β-adrenergic receptor (β-AR) signaling plays predominant roles in modulating energy expenditure by triggering lipolysis and thermogenesis in adipose tissue, thereby conferring obesity resistance. Obesity is associated with diminished β3-adrenergic receptor (β3-AR) expression and decreased β-adrenergic responses, but the molecular mechanism coupling nutrient overload to catecholamine resistance remains poorly defined. Ten-eleven translocation (TET) proteins are dioxygenases that alter the methylation status of DNA by oxidizing 5-methylcytosine to 5-hydroxymethylcytosine and further oxidized derivatives. Here, we show that TET proteins are pivotal epigenetic suppressors of β3-AR expression in adipocytes, thereby attenuating the responsiveness to β-adrenergic stimulation. Deletion of all three Tet genes in adipocytes led to increased β3-AR expression and thereby enhanced the downstream β-adrenergic responses, including lipolysis, thermogenic gene induction, oxidative metabolism, and fat browning in vitro and in vivo. In mouse adipose tissues, Tet expression was elevated after mice ate a high-fat diet. Mice with adipose-specific ablation of all TET proteins maintained higher levels of β3-AR in both white and brown adipose tissues and remained sensitive to β-AR stimuli under high-fat diet challenge, leading to augmented energy expenditure and decreased fat accumulation. Consequently, they exhibited improved cold tolerance and were substantially protected from diet-induced obesity, inflammation, and metabolic complications, including insulin resistance and hyperlipidemia. Mechanistically, TET proteins directly repressed β3-AR transcription, mainly in an enzymatic activity-independent manner, and involved the recruitment of histone deacetylases to increase deacetylation of its promoter. Thus, the TET–histone deacetylase–β3-AR axis could be targeted to treat obesity and related metabolic diseases.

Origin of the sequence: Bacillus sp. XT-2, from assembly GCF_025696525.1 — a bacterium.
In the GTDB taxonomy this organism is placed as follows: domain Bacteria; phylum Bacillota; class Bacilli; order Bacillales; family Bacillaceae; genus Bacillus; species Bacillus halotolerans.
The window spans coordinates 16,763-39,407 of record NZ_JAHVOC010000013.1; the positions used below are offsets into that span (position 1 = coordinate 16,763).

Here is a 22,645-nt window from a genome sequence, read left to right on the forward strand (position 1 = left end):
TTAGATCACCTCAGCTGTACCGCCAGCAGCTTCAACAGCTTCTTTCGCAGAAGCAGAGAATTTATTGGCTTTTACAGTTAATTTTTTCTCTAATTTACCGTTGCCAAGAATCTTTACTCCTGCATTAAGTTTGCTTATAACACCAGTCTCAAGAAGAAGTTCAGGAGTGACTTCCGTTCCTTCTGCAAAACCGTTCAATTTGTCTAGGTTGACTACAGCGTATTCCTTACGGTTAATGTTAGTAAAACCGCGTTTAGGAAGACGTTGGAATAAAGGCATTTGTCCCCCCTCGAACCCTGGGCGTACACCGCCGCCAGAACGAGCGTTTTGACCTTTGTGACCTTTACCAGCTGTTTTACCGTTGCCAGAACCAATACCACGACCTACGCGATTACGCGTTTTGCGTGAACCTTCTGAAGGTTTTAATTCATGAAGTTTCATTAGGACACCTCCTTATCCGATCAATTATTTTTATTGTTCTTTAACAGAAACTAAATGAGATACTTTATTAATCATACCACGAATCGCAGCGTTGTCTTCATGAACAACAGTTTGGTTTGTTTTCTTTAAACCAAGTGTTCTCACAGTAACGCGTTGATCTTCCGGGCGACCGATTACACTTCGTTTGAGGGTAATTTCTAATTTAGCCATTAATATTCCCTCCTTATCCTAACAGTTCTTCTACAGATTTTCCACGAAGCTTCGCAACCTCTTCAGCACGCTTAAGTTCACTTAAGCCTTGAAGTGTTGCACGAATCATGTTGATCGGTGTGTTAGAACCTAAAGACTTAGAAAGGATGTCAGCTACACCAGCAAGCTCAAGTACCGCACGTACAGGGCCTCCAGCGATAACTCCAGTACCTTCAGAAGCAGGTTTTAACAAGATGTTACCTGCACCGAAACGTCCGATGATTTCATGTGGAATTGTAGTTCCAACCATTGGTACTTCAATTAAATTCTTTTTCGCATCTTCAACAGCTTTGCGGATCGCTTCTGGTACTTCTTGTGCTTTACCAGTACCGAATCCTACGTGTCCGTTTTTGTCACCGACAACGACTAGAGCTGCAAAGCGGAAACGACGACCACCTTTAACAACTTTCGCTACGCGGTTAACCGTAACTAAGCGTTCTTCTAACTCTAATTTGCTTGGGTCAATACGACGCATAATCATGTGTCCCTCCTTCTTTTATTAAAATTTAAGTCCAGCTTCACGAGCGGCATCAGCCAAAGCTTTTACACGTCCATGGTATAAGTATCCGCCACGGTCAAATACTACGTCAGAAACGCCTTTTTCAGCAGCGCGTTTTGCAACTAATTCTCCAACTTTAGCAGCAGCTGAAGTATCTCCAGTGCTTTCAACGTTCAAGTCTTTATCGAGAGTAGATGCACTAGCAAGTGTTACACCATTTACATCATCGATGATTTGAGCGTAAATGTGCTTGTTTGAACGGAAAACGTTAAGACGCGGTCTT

A team of researchers, affiliated with UNIST has identified TET proteins as pivotal epigenetic suppressors of β3-AR in adipocytes that reduced the sensitivity to β-adrenergic stimulation in vitro and in vivo.
Published in the June 2022 issue of PNAS, this breakthrough has been jointly led by Professor Myung Gon Ko in the Department of Biological Sciences at UNIST, in collaboration with researchers from Jeonbuk National University.
Figure 1. Adipocyte Tet expression is elevated in obesity, and Tet TKO mice resist diet-induced obesity. (A) Changes in body weight of WT and Tet TKO mice fed either CD or HFD, (B) Consistent with reduced fat cell size, Tet TKO mice were markedly protected from inflammation and metabolic defects when fed an HFD, and (C) TET-deficient mice exhibited improved cold tolerance and were substantially protected from diet-induced obesity, inflammation, and metabolic complications, including insulin resistance.
“Our findings shed light on the epigenetic control of β-adrenergic responses via TET–HDAC cooperation,” noted the research team. “Because loss of TET proteins in adipocytes robustly defended against the suppressive effects of chronic overnutrition on β-adrenergic sensitivity, thermogenesis, and energy expenditure, targeting the TET–HDAC-β3–AR axis may increase therapeutic options for treating obesity and related metabolic diseases.”
This study has been supported by the National Research Foundation of Korea, the Institute for Basic Science (IBS), and UNIST.
Seongjun Byun, Chan Hyeong Lee, Hyeongmin Jeong, et al., ‘Loss of adipose TET proteins enhances β-adrenergic responses and protects against obesity by epigenetic regulation of β3-AR expression,’ PNAS, (2022).